If your child may have to get ear reconstruction due to microtia, there are a few things to think about before making a commitment to surgery. Your doctor will let you know his or her recommendations regarding whether the treatment is necessary. But it may help to consider the different types of microtia before you determine whether to agree to the surgery.

If your child has grade I microtia, ear reconstruction may not be necessary, since this is the most minor type. In general, this is when the differences between the two letters are very noticeable. They are small details that would require people to get very close to your son or daughter to even see. You can choose to get the surgery anyway if you feel it is best, but your doctor may leave this decision up to you since it is not always considered necessary.

Grade II describes a situation in which the upper parts of the ears are clearly affected, but the lower areas look normal. These differences are a little more noticeable than with grade I, so it makes sense that you might take getting ear reconstruction a little more seriously in this case. But this is still a minor issue, so if you can not afford the treatment or you do not want your son or daughter to go through it, you may be advised not to correct the issue.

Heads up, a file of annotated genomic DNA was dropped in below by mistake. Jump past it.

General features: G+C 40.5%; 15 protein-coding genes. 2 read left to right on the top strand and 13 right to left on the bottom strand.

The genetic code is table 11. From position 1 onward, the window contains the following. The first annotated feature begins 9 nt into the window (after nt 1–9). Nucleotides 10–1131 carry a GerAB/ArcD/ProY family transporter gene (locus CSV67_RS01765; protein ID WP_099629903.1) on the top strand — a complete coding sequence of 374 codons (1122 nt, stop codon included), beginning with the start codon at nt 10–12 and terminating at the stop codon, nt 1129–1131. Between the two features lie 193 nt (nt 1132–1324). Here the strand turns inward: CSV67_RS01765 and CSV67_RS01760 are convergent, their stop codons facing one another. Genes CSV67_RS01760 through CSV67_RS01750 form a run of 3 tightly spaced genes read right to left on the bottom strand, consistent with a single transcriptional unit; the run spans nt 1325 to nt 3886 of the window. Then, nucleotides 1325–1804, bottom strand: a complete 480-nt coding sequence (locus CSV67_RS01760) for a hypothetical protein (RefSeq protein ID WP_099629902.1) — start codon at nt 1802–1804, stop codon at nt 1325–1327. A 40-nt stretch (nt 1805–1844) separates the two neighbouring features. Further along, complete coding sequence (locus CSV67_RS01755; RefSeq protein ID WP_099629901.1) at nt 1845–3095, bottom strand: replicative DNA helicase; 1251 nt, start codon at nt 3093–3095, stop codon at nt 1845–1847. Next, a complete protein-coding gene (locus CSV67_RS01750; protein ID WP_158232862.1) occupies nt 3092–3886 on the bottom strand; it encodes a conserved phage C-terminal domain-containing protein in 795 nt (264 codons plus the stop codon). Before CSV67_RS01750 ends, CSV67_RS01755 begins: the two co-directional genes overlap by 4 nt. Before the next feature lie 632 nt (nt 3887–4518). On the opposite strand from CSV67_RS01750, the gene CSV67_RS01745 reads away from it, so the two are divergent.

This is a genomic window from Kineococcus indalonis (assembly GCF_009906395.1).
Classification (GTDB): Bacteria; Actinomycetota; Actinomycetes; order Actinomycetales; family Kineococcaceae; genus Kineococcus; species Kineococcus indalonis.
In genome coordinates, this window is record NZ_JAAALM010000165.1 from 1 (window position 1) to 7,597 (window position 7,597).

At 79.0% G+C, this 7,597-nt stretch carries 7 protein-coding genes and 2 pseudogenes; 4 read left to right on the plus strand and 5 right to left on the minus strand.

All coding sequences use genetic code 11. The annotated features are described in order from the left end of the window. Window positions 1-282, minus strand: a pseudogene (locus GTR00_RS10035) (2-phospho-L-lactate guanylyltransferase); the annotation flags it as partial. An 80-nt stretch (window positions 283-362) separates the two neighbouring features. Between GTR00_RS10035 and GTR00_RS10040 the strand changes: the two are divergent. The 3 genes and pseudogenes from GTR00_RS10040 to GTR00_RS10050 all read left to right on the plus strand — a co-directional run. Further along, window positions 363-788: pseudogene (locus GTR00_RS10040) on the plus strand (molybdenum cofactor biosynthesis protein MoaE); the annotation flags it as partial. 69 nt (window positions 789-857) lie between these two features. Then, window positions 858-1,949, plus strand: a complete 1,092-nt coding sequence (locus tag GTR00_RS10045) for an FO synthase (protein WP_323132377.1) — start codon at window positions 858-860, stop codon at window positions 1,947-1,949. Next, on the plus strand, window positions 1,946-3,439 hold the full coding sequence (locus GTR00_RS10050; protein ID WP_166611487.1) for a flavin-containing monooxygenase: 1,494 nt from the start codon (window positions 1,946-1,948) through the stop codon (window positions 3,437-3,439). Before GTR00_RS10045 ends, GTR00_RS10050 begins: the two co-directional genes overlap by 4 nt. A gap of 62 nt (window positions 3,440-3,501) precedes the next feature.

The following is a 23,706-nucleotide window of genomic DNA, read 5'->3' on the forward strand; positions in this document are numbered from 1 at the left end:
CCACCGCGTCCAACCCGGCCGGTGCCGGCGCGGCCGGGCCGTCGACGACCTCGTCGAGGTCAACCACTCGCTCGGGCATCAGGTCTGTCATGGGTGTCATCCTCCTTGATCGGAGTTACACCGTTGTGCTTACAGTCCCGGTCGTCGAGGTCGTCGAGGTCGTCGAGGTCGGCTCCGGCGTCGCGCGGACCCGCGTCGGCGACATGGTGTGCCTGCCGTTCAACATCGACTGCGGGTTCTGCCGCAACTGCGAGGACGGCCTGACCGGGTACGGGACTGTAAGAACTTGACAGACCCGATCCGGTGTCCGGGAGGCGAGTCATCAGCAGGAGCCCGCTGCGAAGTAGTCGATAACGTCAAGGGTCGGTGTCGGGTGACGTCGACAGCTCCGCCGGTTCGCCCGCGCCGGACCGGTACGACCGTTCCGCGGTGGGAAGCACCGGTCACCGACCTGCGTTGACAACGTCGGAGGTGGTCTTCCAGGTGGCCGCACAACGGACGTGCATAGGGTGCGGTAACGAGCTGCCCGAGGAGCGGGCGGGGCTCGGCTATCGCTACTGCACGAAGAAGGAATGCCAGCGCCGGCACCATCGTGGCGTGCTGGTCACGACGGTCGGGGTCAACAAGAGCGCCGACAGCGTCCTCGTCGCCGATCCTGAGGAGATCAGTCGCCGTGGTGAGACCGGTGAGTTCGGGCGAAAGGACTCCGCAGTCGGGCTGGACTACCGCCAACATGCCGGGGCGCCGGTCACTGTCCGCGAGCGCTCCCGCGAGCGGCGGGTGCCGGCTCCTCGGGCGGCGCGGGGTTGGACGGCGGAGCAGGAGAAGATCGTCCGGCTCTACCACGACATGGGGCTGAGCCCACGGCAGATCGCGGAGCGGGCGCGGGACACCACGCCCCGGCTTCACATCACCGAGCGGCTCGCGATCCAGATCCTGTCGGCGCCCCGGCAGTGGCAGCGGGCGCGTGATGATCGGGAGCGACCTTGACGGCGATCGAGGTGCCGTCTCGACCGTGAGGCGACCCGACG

Grade III tend to be the most common kind of microtia. It may affect one or both ears, and it tends to cause them to be smaller than they should be and oddly shaped. This is rather obvious; so many parents choose to correct the issue. The earlobe may be barely there or not there at all, and even the eardrum or canal may be missing. If hearing is affected, you will definitely be advised to get surgery for your child.

In grade IV of this condition, one or both letters are completely missing. You should talk to your child's doctor to determine your options in this case. You need to find out if ear reconstruction or similar treatments could help your child hear. At the very least, it may help him or her appear to have the ears that were not present at birth.

It may take some time to determine the right move for your family. Your physicist can help you make the decision, as can doing some research of your own. Once you know which type of microtia your child has, as well as the kind of results surgery can offer, you can make an informed decision.